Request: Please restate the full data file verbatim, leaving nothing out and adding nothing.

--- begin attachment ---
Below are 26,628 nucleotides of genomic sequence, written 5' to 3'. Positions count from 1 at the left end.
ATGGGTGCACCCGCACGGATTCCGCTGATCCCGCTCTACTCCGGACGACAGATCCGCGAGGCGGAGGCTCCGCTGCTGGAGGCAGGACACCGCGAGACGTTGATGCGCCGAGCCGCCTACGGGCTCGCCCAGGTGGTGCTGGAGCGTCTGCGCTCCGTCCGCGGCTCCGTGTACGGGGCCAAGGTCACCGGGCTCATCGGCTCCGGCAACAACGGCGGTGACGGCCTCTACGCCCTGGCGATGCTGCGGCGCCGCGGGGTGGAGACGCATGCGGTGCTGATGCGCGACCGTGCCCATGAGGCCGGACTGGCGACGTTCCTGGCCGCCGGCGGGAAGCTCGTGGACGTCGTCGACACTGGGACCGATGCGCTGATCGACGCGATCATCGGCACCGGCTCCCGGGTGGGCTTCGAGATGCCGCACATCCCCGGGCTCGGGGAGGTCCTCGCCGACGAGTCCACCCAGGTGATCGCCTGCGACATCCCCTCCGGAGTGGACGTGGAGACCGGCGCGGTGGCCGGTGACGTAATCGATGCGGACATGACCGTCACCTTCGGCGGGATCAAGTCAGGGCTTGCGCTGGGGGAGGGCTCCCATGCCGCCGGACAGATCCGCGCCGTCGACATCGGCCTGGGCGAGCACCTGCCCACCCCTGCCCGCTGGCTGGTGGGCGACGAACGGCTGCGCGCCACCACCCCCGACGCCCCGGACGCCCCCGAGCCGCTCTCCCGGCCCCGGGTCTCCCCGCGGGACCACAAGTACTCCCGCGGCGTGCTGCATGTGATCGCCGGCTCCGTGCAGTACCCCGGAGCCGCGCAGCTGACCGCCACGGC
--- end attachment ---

Below are 26,628 nucleotides of genomic sequence, written 5' to 3'. Positions count from 1 at the left end.
ATGGGTGCACCCGCACGGATTCCGCTGATCCCGCTCTACTCCGGACGACAGATCCGCGAGGCGGAGGCTCCGCTGCTGGAGGCAGGACACCGCGAGACGTTGATGCGCCGAGCCGCCTACGGGCTCGCCCAGGTGGTGCTGGAGCGTCTGCGCTCCGTCCGCGGCTCCGTGTACGGGGCCAAGGTCACCGGGCTCATCGGCTCCGGCAACAACGGCGGTGACGGCCTCTACGCCCTGGCGATGCTGCGGCGCCGCGGGGTGGAGACGCATGCGGTGCTGATGCGCGACCGTGCCCATGAGGCCGGACTGGCGACGTTCCTGGCCGCCGGCGGGAAGCTCGTGGACGTCGTCGACACTGGGACCGATGCGCTGATCGACGCGATCATCGGCACCGGCTCCCGGGTGGGCTTCGAGATGCCGCACATCCCCGGGCTCGGGGAGGTCCTCGCCGACGAGTCCACCCAGGTGATCGCCTGCGACATCCCCTCCGGAGTGGACGTGGAGACCGGCGCGGTGGCCGGTGACGTAATCGATGCGGACATGACCGTCACCTTCGGCGGGATCAAGTCAGGGCTTGCGCTGGGGGAGGGCTCCCATGCCGCCGGACAGATCCGCGCCGTCGACATCGGCCTGGGCGAGCACCTGCCCACCCCTGCCCGCTGGCTGGTGGGCGACGAACGGCTGCGCGCCACCACCCCCGACGCCCCGGACGCCCCCGAGCCGCTCTCCCGGCCCCGGGTCTCCCCGCGGGACCACAAGTACTCCCGCGGCGTGCTGCATGTGATCGCCGGCTCCGTGCAGTACCCCGGAGCCGCGCAGCTGACCGCCACGGC